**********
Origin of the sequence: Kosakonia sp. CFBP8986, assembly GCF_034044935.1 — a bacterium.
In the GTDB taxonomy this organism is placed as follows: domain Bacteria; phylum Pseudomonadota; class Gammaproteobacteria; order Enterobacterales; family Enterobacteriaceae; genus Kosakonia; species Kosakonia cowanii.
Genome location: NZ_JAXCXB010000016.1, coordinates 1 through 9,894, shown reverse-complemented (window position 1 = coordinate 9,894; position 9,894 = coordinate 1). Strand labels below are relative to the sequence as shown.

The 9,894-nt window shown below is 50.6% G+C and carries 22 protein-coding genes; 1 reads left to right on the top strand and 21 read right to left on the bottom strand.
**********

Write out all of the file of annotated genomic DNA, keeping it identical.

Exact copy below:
Origin of the sequence: Kosakonia sp. CFBP8986, assembly GCF_034044935.1 — a bacterium.
In the GTDB taxonomy this organism is placed as follows: domain Bacteria; phylum Pseudomonadota; class Gammaproteobacteria; order Enterobacterales; family Enterobacteriaceae; genus Kosakonia; species Kosakonia cowanii.
Genome location: NZ_JAXCXB010000016.1, coordinates 1 through 9,894, shown reverse-complemented (window position 1 = coordinate 9,894; position 9,894 = coordinate 1). Strand labels below are relative to the sequence as shown.

The 9,894-nt window shown below is 50.6% G+C and carries 22 protein-coding genes; 1 reads left to right on the top strand and 21 read right to left on the bottom strand.